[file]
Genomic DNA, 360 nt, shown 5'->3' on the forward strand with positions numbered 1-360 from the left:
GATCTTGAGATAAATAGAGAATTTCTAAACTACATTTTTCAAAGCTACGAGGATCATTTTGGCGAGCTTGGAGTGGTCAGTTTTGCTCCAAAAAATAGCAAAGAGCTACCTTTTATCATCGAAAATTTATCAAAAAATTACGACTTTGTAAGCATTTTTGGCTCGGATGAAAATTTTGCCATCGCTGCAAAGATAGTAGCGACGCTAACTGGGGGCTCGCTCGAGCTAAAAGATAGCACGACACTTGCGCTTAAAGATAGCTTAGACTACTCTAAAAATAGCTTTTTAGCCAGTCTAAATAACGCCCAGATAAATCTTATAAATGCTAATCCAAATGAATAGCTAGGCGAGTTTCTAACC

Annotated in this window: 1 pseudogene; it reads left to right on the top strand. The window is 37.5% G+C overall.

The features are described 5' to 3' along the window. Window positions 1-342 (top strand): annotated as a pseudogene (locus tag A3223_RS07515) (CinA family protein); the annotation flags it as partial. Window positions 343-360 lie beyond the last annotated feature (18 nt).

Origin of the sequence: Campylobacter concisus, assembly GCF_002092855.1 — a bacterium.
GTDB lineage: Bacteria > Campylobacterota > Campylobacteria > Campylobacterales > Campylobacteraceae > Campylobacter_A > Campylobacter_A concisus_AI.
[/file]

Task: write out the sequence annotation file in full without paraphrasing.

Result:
Genomic DNA, 360 nt, shown 5'->3' on the forward strand with positions numbered 1-360 from the left:
GATCTTGAGATAAATAGAGAATTTCTAAACTACATTTTTCAAAGCTACGAGGATCATTTTGGCGAGCTTGGAGTGGTCAGTTTTGCTCCAAAAAATAGCAAAGAGCTACCTTTTATCATCGAAAATTTATCAAAAAATTACGACTTTGTAAGCATTTTTGGCTCGGATGAAAATTTTGCCATCGCTGCAAAGATAGTAGCGACGCTAACTGGGGGCTCGCTCGAGCTAAAAGATAGCACGACACTTGCGCTTAAAGATAGCTTAGACTACTCTAAAAATAGCTTTTTAGCCAGTCTAAATAACGCCCAGATAAATCTTATAAATGCTAATCCAAATGAATAGCTAGGCGAGTTTCTAACC

Annotated in this window: 1 pseudogene; it reads left to right on the top strand. The window is 37.5% G+C overall.

The features are described 5' to 3' along the window. Window positions 1-342 (top strand): annotated as a pseudogene (locus tag A3223_RS07515) (CinA family protein); the annotation flags it as partial. Window positions 343-360 lie beyond the last annotated feature (18 nt).

Origin of the sequence: Campylobacter concisus, assembly GCF_002092855.1 — a bacterium.
GTDB lineage: Bacteria > Campylobacterota > Campylobacteria > Campylobacterales > Campylobacteraceae > Campylobacter_A > Campylobacter_A concisus_AI.